||Helpful Study & Test Taking Tips
Gather all of your study materials together (textbook, notes, worksheets, paper, pencil, and whatever else you need).
Skim the material, deciding which parts are difficult and which you understand best.
Plan how much time you need for each topic.
Read a sentence or two. Stop and close your eyes, trying to visualize what the sentence is talking about. If you do not understand it, go back over it.
Read aloud and study with a partner or parent. Listen to yourself as you read.
Think up possible test questions, and quiz yourself.
Recopy your notes for clarity. You'll understand them better.
Mark main ideas or key terms in your notes.
Pay special attention to vocabulary words or bold type in your textbook
Make a written outline of the book material, or just take notes. Most textbooks are outlined for you with key topics and subtopics in different size or color print.
Think back on what points the teacher emphasized in class. If appropriate, ask the teacher how many points will be devoted to each topic covered by the test.
Try mnemonics, devices to help you memorize large amounts of information. A mnemonic can be a word made up from the first letters of a list of words you want to remember. For instance, "ROY G. BIV" is the mnemonic for the colors of the visible light spectrum (red, orange, yellow, green, blue, indigo, and violet). A mnemonic can also be a sentence of words with the same first letters as the words with the same first letters as the words in the list. An example of this is "King Phillip Came Over For God Spaghetti," the mnemonic for the scientific classification levels of living things (kingdom, phylum, class, order, family, genus, species).
Another tactic is association, relating ridiculous mental pictures to the material and then linking all of the pictures together. For example, to remember the phases of mitosis, the following phrase might be helpful: "My toe says, 'The professor met an ant on a television interview." (The phases of mitosis are prophase, metaphase, anaphase, telophase, and interphase.)
- Always put your full name and class period on the test paper and answer sheet.
- Read over the entire test, especially the instructions.
- Answer the ones you know and the ones requiring quick answers first, unless it is a standardized test.
- If there is an answer you are afraid you might forget, do it immediately.
- Many times you can get clues to answers from reading other parts of the test.
- Keep an eye on the time. Budget your time, allowing more time to answer essay questions or other questions that are worth many points.
- Find out if there is a penalty for guessing. On many standardized tests some fraction of the number wrong is subtracted from the number right. This makes blind guessing unprofitable, but if you must guess, here are some ways to handle specific types of questions:
- In true-false tests, long statements are often true. (A teacher trying to be as specific as possible tends to lengthen the statement.) Words such as only, never, and always often indicate the statement is false. Words such as often, sometimes, probably, and usually often indicate the statement is true.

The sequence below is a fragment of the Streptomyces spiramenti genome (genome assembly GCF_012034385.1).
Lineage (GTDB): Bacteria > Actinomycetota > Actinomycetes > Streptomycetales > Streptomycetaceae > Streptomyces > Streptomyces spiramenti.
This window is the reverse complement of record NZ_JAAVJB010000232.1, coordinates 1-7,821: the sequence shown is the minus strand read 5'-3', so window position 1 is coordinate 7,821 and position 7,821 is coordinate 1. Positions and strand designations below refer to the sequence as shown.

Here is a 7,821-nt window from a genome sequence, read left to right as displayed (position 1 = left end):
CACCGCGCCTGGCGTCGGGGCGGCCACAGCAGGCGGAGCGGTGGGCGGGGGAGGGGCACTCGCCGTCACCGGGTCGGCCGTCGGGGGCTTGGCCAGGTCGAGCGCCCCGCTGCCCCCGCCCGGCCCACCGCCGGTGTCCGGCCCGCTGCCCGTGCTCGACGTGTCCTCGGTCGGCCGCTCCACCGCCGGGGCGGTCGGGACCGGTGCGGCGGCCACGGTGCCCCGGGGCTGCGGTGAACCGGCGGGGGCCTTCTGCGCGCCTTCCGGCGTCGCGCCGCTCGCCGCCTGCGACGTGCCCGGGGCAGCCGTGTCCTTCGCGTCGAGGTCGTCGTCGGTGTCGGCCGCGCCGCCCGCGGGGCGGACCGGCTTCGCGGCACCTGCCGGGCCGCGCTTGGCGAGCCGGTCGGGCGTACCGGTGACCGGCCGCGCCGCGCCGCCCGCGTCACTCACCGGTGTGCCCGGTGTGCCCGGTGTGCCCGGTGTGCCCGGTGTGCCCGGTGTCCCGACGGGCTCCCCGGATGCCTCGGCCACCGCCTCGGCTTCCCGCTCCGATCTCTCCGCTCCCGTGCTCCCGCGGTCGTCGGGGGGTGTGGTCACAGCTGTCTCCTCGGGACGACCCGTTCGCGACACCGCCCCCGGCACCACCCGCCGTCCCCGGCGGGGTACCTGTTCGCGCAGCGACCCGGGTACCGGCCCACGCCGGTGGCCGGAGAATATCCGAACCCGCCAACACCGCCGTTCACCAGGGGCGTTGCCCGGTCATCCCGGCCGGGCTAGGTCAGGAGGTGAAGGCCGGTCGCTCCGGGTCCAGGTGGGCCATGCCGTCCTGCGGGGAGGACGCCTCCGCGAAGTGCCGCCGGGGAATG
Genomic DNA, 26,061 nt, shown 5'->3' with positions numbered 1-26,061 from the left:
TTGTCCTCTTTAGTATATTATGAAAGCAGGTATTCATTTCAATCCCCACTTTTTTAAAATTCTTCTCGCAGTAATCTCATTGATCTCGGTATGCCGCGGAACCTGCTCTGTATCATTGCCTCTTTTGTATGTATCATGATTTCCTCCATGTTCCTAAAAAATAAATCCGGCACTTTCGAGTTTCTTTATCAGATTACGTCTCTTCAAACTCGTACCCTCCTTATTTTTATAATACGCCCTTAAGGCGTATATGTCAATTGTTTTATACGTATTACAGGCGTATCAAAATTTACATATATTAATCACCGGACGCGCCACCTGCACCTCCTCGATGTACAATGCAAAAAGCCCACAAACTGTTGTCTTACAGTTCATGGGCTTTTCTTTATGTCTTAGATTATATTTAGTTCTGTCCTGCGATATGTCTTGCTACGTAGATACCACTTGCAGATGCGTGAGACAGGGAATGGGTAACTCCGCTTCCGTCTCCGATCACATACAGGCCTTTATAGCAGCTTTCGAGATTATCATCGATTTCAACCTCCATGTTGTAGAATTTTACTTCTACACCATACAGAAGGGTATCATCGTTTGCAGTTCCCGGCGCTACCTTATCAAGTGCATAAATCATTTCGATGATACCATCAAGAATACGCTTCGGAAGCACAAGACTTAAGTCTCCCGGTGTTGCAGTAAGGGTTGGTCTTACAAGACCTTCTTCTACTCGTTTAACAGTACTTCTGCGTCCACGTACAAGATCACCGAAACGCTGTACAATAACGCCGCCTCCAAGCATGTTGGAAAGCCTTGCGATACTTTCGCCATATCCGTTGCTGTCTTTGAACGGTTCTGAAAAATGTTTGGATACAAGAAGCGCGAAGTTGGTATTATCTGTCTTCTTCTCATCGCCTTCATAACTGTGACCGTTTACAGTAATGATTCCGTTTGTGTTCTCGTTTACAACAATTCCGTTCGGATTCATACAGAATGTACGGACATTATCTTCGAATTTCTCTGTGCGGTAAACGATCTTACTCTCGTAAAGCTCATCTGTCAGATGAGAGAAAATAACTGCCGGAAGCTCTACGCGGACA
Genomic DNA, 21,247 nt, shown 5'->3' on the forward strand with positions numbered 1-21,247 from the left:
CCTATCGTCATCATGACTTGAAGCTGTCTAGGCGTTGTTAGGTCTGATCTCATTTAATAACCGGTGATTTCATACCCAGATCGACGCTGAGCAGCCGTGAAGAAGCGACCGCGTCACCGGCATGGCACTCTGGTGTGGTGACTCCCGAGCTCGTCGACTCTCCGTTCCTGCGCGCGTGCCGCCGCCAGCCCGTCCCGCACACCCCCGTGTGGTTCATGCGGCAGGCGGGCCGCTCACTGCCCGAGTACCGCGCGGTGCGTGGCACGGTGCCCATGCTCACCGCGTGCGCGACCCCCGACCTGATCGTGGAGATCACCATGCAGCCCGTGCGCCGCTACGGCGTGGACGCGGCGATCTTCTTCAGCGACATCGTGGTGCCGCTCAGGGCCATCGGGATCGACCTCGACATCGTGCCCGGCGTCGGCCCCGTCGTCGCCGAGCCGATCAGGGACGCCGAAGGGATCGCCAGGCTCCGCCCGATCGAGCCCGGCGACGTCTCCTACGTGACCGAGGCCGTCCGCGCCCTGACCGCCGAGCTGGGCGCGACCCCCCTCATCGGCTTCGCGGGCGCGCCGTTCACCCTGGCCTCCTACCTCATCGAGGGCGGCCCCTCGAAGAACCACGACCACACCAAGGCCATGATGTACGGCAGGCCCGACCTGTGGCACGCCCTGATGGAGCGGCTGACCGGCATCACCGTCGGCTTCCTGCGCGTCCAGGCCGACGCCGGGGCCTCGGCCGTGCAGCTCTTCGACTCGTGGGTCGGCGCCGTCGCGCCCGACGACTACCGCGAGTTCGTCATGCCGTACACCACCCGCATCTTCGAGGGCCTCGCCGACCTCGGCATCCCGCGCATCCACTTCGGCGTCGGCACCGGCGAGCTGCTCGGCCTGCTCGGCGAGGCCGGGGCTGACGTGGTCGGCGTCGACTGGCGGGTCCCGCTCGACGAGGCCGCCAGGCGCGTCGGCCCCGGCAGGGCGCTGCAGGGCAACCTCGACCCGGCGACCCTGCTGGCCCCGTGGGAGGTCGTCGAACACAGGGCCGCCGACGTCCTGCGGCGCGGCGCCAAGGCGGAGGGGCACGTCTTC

- Multiple-choice tests usually offer four choices. Rule out two immediately, then take a crack at the remaining two. Then you may have at least a 50-50 chance. Often distracters such as "all of the above" or "none of the above" are not the correct answer.
- For matching sections, use the process of elimination as you do in answering multiple-choice questions.
- Essay or short answer questions require you to organize your thoughts before you write. Be sure to be grammatically correct. Underline key words or ideas in your answer so that they stand out. You might even write them with a colored pen or pencil. Be clear and concise.
- When you are finished, check the entire test to be sure you haven't skipped any questions.
- There is no substitute for knowing the material. Prepare yourself thoroughly for tests. This includes paying attention in class, using your time well in class, and seeing the teacher for extra help.
Preparing for exams should not be the anxiety-ridden, heart wrenching, time-consuming task it's often made out to be. If you have kept up with your assignments and reviewed your notes, you will feel confident about your exams. Here are a few tips to help you prepare:
- Start at least a week ahead of time. Mark out your study schedule on your calendar - with extra time for exam prep. Make it a priority! Don't just cram the night before!
- Prepare a study guide - what you plan to study and when.
- Review your class notes and your textbook chapters. Don't just reread. After a few sections or pages, rephrase and recite the material out loud or jot down the main points.
- Avoid distractions - even cleaning your room looks good before a test.
- Study with at least one classmate or friend. Make up some sample questions. Ask your classmates what they think will be on the test.
- Reward yourself after you've put in a good study time!
- Don't cram! Review your notes briefly, especially items you've had trouble with.
- Get a good night's sleep.
- Eat breakfast. If caffeine bothers you, avoid it.
- Prepare yourself mentally. Take a deep breath, then say to yourself, "I have studied for this test. I know the material. I am ready!"
- Look over the whole test and map out your time. Remember, spend the most time on items that count the most.
- Answer the questions you know first - then go back and work on the harder ones. Answer every question -- partial credit is better than no credit.
- Review. Go back over your test and check for mistakes. Proofread your answers and check your math problems.